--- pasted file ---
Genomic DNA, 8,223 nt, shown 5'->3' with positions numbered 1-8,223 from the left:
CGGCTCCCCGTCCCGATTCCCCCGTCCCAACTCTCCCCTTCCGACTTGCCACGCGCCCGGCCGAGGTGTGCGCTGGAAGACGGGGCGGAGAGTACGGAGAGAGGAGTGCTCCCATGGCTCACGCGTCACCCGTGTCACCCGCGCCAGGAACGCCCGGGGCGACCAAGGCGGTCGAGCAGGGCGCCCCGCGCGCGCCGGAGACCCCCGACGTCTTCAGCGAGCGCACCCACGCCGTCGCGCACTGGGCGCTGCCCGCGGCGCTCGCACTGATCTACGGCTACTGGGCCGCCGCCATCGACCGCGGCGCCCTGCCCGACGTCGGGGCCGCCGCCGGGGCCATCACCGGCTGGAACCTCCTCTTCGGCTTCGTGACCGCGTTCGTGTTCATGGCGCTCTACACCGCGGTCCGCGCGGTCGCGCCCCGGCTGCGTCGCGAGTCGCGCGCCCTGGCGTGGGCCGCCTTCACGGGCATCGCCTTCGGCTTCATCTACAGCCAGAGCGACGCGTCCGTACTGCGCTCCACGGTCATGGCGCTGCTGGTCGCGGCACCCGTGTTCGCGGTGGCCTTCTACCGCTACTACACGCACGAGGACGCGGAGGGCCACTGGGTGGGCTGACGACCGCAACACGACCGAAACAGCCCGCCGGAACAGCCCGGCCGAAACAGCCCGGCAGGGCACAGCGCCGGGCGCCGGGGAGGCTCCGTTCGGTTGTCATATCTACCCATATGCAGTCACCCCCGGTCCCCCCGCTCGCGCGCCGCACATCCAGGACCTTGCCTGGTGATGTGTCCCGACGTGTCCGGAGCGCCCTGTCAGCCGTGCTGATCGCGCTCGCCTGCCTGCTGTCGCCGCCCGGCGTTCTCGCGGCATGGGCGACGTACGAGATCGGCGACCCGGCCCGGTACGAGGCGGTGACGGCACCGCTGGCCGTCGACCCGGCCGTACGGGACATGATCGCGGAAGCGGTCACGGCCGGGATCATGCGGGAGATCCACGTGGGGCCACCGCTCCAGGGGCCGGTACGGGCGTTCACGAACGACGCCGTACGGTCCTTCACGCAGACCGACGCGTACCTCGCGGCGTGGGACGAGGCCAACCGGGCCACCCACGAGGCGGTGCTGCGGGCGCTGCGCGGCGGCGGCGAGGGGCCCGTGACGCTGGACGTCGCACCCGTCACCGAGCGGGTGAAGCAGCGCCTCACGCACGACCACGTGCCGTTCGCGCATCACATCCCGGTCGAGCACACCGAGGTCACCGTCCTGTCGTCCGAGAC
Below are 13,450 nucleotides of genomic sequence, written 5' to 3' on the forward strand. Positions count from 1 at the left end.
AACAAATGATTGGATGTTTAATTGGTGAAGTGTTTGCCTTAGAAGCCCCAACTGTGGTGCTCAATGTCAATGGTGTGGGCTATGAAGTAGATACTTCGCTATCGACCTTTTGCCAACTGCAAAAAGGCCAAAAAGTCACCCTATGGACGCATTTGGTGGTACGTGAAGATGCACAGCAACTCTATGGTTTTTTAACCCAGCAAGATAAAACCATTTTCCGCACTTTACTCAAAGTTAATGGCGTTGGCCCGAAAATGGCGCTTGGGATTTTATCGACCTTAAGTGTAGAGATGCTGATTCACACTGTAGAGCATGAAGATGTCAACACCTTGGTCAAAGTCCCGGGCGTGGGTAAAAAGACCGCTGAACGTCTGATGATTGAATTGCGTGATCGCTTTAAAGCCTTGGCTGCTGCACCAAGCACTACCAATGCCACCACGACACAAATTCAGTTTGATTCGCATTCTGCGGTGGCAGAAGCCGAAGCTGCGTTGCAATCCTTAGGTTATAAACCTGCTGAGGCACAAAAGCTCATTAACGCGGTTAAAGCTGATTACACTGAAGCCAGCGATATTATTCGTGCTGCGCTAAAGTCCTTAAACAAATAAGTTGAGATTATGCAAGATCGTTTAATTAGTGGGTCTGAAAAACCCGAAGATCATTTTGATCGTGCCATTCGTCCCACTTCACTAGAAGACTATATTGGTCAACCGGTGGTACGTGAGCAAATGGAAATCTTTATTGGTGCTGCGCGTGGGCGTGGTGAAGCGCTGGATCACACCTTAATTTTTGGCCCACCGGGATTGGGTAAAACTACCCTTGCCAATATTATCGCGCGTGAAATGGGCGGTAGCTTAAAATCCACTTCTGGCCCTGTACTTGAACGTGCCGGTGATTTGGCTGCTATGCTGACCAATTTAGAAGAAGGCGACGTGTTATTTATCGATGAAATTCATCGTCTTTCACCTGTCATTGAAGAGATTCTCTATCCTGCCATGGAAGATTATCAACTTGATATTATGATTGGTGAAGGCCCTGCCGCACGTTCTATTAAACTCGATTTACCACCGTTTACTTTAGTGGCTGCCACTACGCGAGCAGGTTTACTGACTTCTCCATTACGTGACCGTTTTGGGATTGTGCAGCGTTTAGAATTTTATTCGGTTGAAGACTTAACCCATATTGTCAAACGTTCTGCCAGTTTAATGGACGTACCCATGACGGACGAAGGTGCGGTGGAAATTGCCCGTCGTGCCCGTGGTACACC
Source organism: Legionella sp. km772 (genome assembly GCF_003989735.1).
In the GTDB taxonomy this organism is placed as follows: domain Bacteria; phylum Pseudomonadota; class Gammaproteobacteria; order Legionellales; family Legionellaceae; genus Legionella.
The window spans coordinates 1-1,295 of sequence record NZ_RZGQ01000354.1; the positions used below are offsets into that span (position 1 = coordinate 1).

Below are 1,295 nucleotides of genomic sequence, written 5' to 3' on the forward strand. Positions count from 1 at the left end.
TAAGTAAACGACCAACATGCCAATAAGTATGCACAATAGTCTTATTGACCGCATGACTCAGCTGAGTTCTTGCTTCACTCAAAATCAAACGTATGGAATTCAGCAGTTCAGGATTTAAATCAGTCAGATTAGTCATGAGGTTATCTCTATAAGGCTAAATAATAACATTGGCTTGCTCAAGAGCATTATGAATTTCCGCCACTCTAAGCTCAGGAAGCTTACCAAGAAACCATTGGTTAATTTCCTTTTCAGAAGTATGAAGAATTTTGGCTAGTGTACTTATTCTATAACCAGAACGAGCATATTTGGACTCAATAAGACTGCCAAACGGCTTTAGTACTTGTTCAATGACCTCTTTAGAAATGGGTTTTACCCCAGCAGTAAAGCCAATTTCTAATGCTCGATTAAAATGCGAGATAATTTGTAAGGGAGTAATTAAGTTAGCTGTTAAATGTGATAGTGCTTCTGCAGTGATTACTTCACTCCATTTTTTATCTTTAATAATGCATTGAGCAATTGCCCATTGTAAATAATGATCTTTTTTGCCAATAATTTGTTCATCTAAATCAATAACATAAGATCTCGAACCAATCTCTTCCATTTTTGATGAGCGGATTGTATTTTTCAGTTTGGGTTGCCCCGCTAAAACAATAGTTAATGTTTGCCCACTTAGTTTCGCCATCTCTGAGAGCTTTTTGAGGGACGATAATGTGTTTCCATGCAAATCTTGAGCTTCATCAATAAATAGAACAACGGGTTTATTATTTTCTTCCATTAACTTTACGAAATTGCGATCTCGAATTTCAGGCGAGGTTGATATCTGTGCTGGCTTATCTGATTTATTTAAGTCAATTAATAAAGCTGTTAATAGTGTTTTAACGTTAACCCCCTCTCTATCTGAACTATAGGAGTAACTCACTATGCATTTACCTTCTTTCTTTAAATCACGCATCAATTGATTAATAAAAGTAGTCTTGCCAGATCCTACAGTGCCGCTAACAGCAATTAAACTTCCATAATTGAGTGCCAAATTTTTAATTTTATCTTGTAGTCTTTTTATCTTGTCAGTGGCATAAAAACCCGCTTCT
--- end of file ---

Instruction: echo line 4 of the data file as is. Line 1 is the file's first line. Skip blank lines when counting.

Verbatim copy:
AACAAATGATTGGATGTTTAATTGGTGAAGTGTTTGCCTTAGAAGCCCCAACTGTGGTGCTCAATGTCAATGGTGTGGGCTATGAAGTAGATACTTCGCTATCGACCTTTTGCCAACTGCAAAAAGGCCAAAAAGTCACCCTATGGACGCATTTGGTGGTACGTGAAGATGCACAGCAACTCTATGGTTTTTTAACCCAGCAAGATAAAACCATTTTCCGCACTTTACTCAAAGTTAATGGCGTTGGCCCGAAAATGGCGCTTGGGATTTTATCGACCTTAAGTGTAGAGATGCTGATTCACACTGTAGAGCATGAAGATGTCAACACCTTGGTCAAAGTCCCGGGCGTGGGTAAAAAGACCGCTGAACGTCTGATGATTGAATTGCGTGATCGCTTTAAAGCCTTGGCTGCTGCACCAAGCACTACCAATGCCACCACGACACAAATTCAGTTTGATTCGCATTCTGCGGTGGCAGAAGCCGAAGCTGCGTTGCAATCCTTAGGTTATAAACCTGCTGAGGCACAAAAGCTCATTAACGCGGTTAAAGCTGATTACACTGAAGCCAGCGATATTATTCGTGCTGCGCTAAAGTCCTTAAACAAATAAGTTGAGATTATGCAAGATCGTTTAATTAGTGGGTCTGAAAAACCCGAAGATCATTTTGATCGTGCCATTCGTCCCACTTCACTAGAAGACTATATTGGTCAACCGGTGGTACGTGAGCAAATGGAAATCTTTATTGGTGCTGCGCGTGGGCGTGGTGAAGCGCTGGATCACACCTTAATTTTTGGCCCACCGGGATTGGGTAAAACTACCCTTGCCAATATTATCGCGCGTGAAATGGGCGGTAGCTTAAAATCCACTTCTGGCCCTGTACTTGAACGTGCCGGTGATTTGGCTGCTATGCTGACCAATTTAGAAGAAGGCGACGTGTTATTTATCGATGAAATTCATCGTCTTTCACCTGTCATTGAAGAGATTCTCTATCCTGCCATGGAAGATTATCAACTTGATATTATGATTGGTGAAGGCCCTGCCGCACGTTCTATTAAACTCGATTTACCACCGTTTACTTTAGTGGCTGCCACTACGCGAGCAGGTTTACTGACTTCTCCATTACGTGACCGTTTTGGGATTGTGCAGCGTTTAGAATTTTATTCGGTTGAAGACTTAACCCATATTGTCAAACGTTCTGCCAGTTTAATGGACGTACCCATGACGGACGAAGGTGCGGTGGAAATTGCCCGTCGTGCCCGTGGTACACC